Reduced bone density and secondary osteoporosis, resulting in increased risk of fracture, is a significant complicating factor in the inflammatory arthritides. While the exact etiology of systemic bone loss is not fully elucidated, recent insights into the tumor necrosis factor super family (TNFSF) revealed a potential role for death receptor 3 (DR3/TNFRSF25) and one of its ligands, TNF-like protein 1A (TL1A/TNFSF15). The mechanisms by which DR3/TL1A signalling modulates bone loss are unclear. We investigated the effect of DR3/TL1A signalling upon osteoclast-dependent chemokine and MMP production to unravel novel mechanisms whereby this pathway regulates OC formation and OC-dependent bone resorption. Collagen induced arthritis (CIA) was established in DR3wt and DR3ko mice, joints were sectioned and analysed histologically for bone damage while systemic trabecular bone loss distal to the affected joints was compared by micro-CT. Ablation of DR3 protected DBA/1 mice against the development and progression of CIA. In DR3ko, joints of the ankle and mid-foot were almost free of bone erosions and long bones of mice with CIA were protected against systemic trabecular bone loss. In vitro, expression of DR3 was confirmed on primary human CD14+ osteoclast precursors by flow cytometry. These cells were treated with TL1A in osteoclast differentiation medium and TRAP+ osteoclasts, bone resorption, levels of osteoclast-associated chemokines (CCL3, CCL2 and CXCL8) and MMP-9 measured. TL1A intensified human osteoclast differentiation and bone resorption and increased osteoclast-associated production of CCL3 and MMP-9. Our data reveals the DR3 pathway as an attractive therapeutic target to combat adverse bone pathology associated with inflammatory arthritis. We demonstrate that DR3 is critical in the pathogenesis of murine CIA and associated secondary osteoporosis. Furthermore, we identify a novel mechanism by which the DR3/TL1A pathway directly enhances human OC formation and resorptive activity, controlling expression and activation of CCL3 and MMP-9.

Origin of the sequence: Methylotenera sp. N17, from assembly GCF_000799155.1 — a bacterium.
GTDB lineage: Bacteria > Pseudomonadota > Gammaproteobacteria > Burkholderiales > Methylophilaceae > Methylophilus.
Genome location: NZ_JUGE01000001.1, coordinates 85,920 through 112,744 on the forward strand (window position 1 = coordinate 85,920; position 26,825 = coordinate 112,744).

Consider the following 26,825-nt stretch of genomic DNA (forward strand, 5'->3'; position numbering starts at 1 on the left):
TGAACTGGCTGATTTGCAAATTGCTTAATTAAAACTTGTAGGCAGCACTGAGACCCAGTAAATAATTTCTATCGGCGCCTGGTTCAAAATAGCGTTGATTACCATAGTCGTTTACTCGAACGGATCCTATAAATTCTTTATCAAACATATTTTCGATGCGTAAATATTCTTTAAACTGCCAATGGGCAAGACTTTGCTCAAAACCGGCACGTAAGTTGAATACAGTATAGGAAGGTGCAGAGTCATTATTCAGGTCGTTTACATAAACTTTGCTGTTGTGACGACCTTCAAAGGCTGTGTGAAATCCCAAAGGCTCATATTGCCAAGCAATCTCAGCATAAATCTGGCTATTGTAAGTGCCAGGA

Bibliographical noteFLC was funded by an Arthritis Research UK PhD studentship (Grant
code: 18598) awarded to ASW, ECYW and MDS. JOW was funded by a
British Heart Foundation PhD studentship (Reference: FS/11/26/
28750). ACB's PhD studentship was jointly funded by the School of
Medicine and Rheumatology Research Fund (Cardiff University) and LJ's
PhD studentship was jointly funded by the School of Medicine and the
President's Scholarship Fund (Cardiff University) awarded to ASW.
ECYW was additionally funded by MRC Project Grant G0901119.
- Collagen-induced arthritis